Illustration showing the core, mantle and crust of Venus. It's core consists of rock and ice composed of iron, nickel and silicates. It's mantle is equivalent to 10 to 15 Earth masses and is rich in water, ammonia and methane. The crust atmosphere consists of hydrogen, helium and methane gas.
EN_00958297_0954 PHO
Illustration showing the core, mantle and crust of Venus. It's core consists of rock and ice composed of iron, nickel and silicates. It's mantle is equivalent to 10 to 15 Earth masses and is rich in water, ammonia and methane. The crust atmosphere consists of hydrogen, helium and methane gas.
EN_00958297_0957 PHO
Illustration showing the core, mantle and crust of Saturn. There is no direct information about Saturn's internal structure, although, it is thought to have a similar interior to Jupiter, having a small rocky core surrounded mostly by hydrogen and helium. The rocky core is similar in composition to the Earth, but denser. Above the core there is thought to be a thicker liquid metallic hydrogen layer, with a layer of liquid hydrogen and helium above that, and a gaseous atmosphere in the outermost 1000 km.
EN_00958297_0958 PHO
Illustration showing the core, mantle and crust of Saturn. There is no direct information about Saturn's internal structure, although, it is thought to have a similar interior to Jupiter, having a small rocky core surrounded mostly by hydrogen and helium. The rocky core is similar in composition to the Earth, but denser. Above the core there is thought to be a thicker liquid metallic hydrogen layer, with a layer of liquid hydrogen and helium above that, and a gaseous atmosphere in the outermost 1000 km.
EN_00958297_0959 PHO
Illustration showing the core, mantle and crust of Uranus. The standard model of Uranus's structure is that it consists of three layers: a rocky core in the center, an icy mantle in the middle and an outer gaseous hydrogen/helium envelope. The rocky core of Uranus is relatively small, with a mass of 0.55 Earth masses and a radius less than 20 percent of Uranus's; the mantle is about 13.4 Earth masses, and comprises the bulk of the planet; the upper atmosphere weighs only that of 0.5 Earth masses and extends for the last 20 percent of Uranus's radius.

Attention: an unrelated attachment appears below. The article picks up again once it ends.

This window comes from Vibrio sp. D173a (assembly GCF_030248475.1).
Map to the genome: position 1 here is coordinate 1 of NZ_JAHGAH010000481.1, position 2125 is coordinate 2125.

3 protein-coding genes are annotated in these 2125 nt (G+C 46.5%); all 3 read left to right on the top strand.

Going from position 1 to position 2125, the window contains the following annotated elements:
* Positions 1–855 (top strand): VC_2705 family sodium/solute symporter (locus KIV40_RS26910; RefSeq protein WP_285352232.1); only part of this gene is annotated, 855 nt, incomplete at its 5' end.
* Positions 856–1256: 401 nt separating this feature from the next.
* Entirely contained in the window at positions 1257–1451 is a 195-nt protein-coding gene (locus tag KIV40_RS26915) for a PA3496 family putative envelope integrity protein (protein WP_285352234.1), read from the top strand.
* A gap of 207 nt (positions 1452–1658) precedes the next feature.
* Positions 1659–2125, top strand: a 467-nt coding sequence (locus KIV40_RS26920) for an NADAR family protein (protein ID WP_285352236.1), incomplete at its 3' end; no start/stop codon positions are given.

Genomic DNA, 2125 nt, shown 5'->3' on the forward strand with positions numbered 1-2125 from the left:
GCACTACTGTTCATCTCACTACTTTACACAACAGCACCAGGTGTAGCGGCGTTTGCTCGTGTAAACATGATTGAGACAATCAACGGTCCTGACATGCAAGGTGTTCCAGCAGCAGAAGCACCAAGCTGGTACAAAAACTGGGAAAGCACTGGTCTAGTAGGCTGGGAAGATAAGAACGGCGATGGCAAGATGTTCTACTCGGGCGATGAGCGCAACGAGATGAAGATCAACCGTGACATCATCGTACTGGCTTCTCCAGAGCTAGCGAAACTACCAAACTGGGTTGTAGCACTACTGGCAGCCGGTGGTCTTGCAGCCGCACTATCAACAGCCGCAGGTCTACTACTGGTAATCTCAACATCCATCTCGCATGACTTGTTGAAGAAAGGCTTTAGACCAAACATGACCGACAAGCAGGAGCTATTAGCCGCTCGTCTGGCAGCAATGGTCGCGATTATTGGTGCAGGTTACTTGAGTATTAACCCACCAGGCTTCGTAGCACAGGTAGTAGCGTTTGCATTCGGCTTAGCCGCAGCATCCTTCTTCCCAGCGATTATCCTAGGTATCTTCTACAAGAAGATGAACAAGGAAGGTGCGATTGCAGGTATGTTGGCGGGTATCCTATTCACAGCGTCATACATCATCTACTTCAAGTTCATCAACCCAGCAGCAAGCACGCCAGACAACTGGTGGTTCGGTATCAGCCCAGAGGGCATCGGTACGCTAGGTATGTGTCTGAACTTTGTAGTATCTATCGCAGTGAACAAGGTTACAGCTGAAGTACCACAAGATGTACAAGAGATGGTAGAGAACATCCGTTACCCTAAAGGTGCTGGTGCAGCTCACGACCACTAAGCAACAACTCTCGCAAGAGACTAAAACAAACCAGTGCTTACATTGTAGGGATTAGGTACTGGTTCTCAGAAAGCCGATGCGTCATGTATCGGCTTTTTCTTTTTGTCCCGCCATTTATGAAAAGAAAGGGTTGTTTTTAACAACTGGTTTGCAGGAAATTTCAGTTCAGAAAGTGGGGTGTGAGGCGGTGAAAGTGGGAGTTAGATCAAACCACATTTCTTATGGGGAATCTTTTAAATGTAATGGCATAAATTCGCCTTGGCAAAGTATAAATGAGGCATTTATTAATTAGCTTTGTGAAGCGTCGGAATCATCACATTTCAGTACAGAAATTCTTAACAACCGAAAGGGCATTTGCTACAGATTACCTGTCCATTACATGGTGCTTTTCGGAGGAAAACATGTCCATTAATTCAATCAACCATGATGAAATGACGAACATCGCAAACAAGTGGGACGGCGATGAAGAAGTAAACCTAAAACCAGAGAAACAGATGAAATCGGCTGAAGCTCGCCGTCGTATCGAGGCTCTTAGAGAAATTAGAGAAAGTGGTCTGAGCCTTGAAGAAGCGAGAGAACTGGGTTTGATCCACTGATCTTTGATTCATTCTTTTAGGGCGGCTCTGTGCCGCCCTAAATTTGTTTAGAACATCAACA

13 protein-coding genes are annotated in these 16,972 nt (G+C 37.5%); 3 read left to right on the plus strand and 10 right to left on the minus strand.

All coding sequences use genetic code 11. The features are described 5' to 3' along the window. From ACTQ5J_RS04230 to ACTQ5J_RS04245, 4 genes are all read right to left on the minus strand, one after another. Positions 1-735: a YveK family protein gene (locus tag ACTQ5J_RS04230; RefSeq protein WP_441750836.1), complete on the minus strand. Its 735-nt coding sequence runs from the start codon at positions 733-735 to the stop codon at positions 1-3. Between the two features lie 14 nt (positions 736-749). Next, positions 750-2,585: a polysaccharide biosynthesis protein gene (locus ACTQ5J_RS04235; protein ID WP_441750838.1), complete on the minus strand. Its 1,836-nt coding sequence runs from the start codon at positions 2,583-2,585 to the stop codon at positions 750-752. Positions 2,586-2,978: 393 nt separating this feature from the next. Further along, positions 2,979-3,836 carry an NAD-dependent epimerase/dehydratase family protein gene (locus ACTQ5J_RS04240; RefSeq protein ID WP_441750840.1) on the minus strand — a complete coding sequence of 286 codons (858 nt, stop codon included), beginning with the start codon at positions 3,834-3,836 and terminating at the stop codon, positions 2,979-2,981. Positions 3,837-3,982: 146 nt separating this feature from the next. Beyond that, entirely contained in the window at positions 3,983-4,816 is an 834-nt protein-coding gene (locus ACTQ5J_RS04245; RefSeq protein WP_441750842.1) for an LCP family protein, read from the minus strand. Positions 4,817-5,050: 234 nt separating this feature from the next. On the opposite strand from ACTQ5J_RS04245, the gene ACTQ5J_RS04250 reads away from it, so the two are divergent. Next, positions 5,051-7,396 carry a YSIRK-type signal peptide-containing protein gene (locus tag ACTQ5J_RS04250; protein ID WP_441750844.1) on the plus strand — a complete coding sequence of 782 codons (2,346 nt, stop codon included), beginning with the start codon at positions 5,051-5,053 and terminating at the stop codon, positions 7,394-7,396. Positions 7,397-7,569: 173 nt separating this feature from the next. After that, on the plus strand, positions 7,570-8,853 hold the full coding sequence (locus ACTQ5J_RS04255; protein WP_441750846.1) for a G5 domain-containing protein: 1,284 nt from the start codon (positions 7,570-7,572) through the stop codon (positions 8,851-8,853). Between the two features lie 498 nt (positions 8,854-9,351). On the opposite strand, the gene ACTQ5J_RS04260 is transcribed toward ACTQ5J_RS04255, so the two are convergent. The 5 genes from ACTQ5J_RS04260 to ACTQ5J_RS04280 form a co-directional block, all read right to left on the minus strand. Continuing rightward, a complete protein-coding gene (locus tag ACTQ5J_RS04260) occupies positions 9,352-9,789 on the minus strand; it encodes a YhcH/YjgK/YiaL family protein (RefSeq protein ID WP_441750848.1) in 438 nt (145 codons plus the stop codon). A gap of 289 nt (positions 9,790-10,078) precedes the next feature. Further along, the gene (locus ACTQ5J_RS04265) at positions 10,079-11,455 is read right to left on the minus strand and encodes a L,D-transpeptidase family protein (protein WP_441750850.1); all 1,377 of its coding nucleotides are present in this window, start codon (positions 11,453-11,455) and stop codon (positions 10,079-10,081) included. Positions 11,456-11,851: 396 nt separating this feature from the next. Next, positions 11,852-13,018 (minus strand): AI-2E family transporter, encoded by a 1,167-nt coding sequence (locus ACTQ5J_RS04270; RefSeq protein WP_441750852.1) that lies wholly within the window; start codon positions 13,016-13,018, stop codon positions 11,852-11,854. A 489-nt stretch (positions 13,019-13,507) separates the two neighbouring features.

EN_00958297_0960 PHO
Illustration showing the core, mantle and crust of Uranus. The standard model of Uranus's structure is that it consists of three layers: a rocky core in the center, an icy mantle in the middle and an outer gaseous hydrogen/helium envelope. The rocky core of Uranus is relatively small, with a mass of 0.55 Earth masses and a radius less than 20 percent of Uranus's; the mantle is about 13.4 Earth masses, and comprises the bulk of the planet; the upper atmosphere weighs only that of 0.5 Earth masses and extends for the last 20 percent of Uranus's radius.
EN_00958297_0961 PHO
Illustration showing the core, mantle and crust of Venus. At the center of Venus is a primarily solid iron core, which underlies a thick mantle made mainly of silicate minerals. On top of this is a very thin crust, which is only around 30 kilometers thick (compared to a maximum of around 70 kilometers for Earth's crust). Venus also has a thick, acidic atmosphere, which traps the heat of the Sun (a runaway green house effect). This makes Venus the hottest planet in the solar system, with surface temperatures reaching over 400 degrees Celsius.
EN_00958297_0962 PHO
Illustration showing the core, mantle and crust of Venus. At the center of Venus is a primarily solid iron core, which underlies a thick mantle made mainly of silicate minerals. On top of this is a very thin crust, which is only around 30 kilometers thick (compared to a maximum of around 70 kilometers for Earth's crust). Venus also has a thick, acidic atmosphere, which traps the heat of the Sun (a runaway green house effect). This makes Venus the hottest planet in the solar system, with surface temperatures reaching over 400 degrees Celsius.